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Join me in a review the basics of: 1. Evaluation Design 2. Logic models 3. Counterfactuals 4. Context (simple-complicated-complex) 5. Evaluation Implementation. 1. Evaluation Design. . . baseline. end of project evaluation. Illustrating the need for quasi-experimental longitudinal time series

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Whats involved in rigorous impact evaluation?

IOCE proposes more holistic perspectives

Presented by Jim Rugh

to NONIE Conference in Paris 28 March 2011

Join me in a review the basics of:1. Evaluation Design2. Logic models3. Counterfactuals 4. Context (simple-complicated-complex)5. Evaluation Implementation

1. Evaluation Design

scale of major impact indicator

An introduction to various evaluation designs

Illustrating the need for quasi-experimental longitudinal time series evaluation design

Project participants

Comparison group


end of project evaluation

post project evaluation


OK, lets stop the action to identify each of the major types of evaluation (research) design

one at a time, beginning with the most rigorous design.


X = Intervention (treatment), I.e. what the project does in a community

O = Observation event (e.g. baseline, mid-term evaluation, end-of-project evaluation)

P (top row): Project participants

C (bottom row): Comparison (control) group

First of all: the key to the traditional symbols:


Design #1: Longitudinal Quasi-experimental

P1 X P2 X P3P4

C1 C2 C3C4

Project participants

Comparison group



end of project evaluation

post project evaluation


Design #2: Quasi-experimental (pre+post, with comparison)

P1 X P2

C1 C2

Project participants

Comparison group


end of project evaluation


Design #2+: Typical Randomized Control Trial

P1 X P2

C1 C2

Project participants

Research subjects randomly assigned either to project or control group.

Control group


end of project evaluation


Design #3: Truncated QED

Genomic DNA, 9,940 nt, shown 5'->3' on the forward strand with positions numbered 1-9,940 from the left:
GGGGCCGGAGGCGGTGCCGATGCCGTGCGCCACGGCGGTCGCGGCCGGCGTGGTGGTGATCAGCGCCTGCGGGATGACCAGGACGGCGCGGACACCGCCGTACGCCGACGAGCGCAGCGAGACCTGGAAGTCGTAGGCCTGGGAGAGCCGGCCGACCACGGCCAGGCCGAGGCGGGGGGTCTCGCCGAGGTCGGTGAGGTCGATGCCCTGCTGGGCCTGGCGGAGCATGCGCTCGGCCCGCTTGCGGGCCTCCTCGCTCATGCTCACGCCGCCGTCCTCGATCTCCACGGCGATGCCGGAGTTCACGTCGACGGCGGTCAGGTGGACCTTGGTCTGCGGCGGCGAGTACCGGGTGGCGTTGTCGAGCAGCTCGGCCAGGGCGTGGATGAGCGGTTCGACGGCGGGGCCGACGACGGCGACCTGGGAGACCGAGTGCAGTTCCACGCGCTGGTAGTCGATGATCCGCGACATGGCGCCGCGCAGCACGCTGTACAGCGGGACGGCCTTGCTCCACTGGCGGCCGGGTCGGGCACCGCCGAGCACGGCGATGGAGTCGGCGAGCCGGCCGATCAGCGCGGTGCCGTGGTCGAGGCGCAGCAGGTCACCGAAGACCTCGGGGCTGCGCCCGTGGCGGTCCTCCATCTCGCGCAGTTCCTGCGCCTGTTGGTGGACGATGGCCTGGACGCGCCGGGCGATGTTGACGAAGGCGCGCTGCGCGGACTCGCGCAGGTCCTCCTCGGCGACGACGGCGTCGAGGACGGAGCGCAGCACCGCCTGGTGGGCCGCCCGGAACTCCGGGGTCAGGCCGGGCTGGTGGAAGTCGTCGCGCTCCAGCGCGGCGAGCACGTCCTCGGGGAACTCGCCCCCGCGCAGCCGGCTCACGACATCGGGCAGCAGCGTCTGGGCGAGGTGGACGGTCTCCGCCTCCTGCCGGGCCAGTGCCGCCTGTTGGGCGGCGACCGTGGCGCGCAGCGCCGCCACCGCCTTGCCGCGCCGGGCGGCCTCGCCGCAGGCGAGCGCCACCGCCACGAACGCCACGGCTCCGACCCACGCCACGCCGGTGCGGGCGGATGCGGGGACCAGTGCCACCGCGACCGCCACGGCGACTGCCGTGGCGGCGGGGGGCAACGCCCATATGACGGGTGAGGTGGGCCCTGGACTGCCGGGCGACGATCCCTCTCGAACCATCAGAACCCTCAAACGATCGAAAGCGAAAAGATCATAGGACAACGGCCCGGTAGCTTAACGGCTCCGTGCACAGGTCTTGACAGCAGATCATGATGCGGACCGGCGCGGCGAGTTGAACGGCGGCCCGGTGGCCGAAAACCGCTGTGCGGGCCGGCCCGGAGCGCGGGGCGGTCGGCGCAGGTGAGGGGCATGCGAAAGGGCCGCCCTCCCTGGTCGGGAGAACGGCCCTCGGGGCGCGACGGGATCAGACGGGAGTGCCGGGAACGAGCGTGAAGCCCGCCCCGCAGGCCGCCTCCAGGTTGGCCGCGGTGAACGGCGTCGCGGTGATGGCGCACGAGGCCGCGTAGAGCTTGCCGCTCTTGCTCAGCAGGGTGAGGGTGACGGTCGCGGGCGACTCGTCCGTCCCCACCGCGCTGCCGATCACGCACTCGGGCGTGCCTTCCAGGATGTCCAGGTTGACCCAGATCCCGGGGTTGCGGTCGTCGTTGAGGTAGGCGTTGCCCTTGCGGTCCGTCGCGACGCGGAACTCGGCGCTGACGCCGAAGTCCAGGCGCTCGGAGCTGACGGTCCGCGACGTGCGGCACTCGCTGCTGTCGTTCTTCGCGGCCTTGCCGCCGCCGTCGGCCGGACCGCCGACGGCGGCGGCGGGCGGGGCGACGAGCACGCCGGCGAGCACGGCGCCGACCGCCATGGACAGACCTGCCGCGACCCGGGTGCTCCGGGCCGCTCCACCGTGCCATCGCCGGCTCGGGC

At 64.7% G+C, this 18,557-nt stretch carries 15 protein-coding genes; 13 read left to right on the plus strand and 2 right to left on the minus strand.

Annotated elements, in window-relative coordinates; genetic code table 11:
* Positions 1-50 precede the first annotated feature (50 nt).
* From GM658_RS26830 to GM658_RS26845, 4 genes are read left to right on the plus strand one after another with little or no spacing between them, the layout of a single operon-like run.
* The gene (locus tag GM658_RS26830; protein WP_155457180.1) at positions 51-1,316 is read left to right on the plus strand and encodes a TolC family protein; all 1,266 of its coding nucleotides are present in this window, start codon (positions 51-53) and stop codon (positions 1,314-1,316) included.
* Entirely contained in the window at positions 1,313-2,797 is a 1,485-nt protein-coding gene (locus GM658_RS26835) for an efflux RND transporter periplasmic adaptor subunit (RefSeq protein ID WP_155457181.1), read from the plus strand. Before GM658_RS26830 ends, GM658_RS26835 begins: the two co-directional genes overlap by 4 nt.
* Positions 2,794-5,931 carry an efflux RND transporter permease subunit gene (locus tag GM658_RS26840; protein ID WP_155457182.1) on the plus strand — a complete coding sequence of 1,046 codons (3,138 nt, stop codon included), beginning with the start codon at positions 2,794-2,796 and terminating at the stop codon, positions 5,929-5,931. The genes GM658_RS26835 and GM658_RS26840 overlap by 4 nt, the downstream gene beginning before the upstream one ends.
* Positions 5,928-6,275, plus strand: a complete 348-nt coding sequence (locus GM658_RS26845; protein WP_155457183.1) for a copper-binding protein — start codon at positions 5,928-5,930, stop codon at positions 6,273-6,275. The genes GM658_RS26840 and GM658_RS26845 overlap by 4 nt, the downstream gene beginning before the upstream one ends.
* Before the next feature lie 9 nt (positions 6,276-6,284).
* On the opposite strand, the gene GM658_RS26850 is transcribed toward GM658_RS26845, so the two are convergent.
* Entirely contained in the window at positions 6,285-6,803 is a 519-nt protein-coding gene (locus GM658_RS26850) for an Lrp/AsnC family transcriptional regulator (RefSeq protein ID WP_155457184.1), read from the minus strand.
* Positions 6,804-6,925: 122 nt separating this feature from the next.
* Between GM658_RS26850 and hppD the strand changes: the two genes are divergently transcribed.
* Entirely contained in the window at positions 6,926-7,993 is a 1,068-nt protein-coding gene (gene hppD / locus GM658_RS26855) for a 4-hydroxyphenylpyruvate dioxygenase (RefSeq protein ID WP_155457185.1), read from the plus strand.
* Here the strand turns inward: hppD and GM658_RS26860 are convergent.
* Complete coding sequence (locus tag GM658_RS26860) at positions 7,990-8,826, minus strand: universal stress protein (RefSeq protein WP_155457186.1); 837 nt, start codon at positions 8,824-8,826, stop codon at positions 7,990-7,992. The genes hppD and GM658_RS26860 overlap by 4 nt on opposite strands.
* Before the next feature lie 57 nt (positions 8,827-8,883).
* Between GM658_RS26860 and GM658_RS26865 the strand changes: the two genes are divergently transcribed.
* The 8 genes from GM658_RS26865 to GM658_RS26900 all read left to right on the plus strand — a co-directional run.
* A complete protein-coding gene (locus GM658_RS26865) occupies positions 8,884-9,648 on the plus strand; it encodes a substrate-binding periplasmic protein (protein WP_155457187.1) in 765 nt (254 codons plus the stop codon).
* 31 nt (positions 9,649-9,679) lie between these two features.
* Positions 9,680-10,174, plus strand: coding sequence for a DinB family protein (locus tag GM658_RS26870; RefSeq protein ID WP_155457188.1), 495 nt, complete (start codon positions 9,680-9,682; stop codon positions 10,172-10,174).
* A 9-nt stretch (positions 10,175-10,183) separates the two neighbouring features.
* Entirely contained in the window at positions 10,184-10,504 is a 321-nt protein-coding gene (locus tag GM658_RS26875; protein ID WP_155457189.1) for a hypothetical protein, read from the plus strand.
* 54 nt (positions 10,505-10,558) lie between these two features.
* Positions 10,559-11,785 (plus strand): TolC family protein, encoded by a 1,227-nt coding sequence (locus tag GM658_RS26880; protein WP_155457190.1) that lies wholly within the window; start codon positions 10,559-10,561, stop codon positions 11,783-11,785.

X P1 X P2

C1 C2

Project participants

Comparison group


end of project evaluation


Design #4: Pre+post of project; post-only comparison

P1 X P2


Project participants

Comparison group


end of project evaluation


Design #5: Post-test only of project and comparison



Project participants

Comparison group

end of project evaluation


Design #6: Pre+post of project; no comparison

P1 X P2

Project participants


end of project evaluation


Design #7: Post-test only of project participants


Project participants

  • Need to fill in missing data through other means:

  • What change occurred during the life of the project?

  • What would have happened without the project (counterfactual)?

  • How sustainable is that change likely to be?

end of project evaluation


Note: These 7 evaluation designs are described in the

RealWorld Evaluation book

What kinds of evaluation designs are actually used in the real world (of international development)? Findings from meta-evaluations of 336evaluation reports of an INGO.

  • Even proponents of RCTs have acknowledged that RTCs are only appropriate for perhaps 5% of development interventions. An empirical study by Forss and Bandstein, examining evaluations in the OECD/DAC DEReC database by bilateral and multilateral organisations found only 5% used even a counterfactual design.

  • While we recognize that experimental and quasi experimental designs have a place in the toolkit for impact evaluations, we think that more attention needs to be paid to the roughly 95% of situations where these designs would not be possible or appropriate.

2. Logic Models

Institutional and operational context

Economic context in which the project operates

Political context in which the project operates

Socio-economic and cultural characteristics

of the affected populations

One form of Program Theory (Logic) Model









Note: The orange boxes are included in conventional Program Theory Models. The addition of the blue boxes provides the recommended more complete analysis.








Secondary cause 2.3

Secondary cause 2.1

Secondary cause 2.2

Tertiary cause 2.2.1

Tertiary cause 2.2.2

Tertiary cause 2.2.3











Intervention 2.2.1

Intervention 2.2.2

Intervention 2.2.3

High infant mortality rate

Children are malnourished

Insufficient food

Diarrheal disease

Poor quality of food

Need for improved health policies

Contaminated water

Unsanitary practices

Flies and rodents

Do not use facilities correctly

People do not wash hands before eating

Reduction in poverty

Women empowered

Economic opportunities for women

Women in leadership roles

Young women educated

Improved educational policies

Curriculum improved

Female enrollment rates increase

Parents persuaded to send girls to school

School system hires and pays teachers

Schools built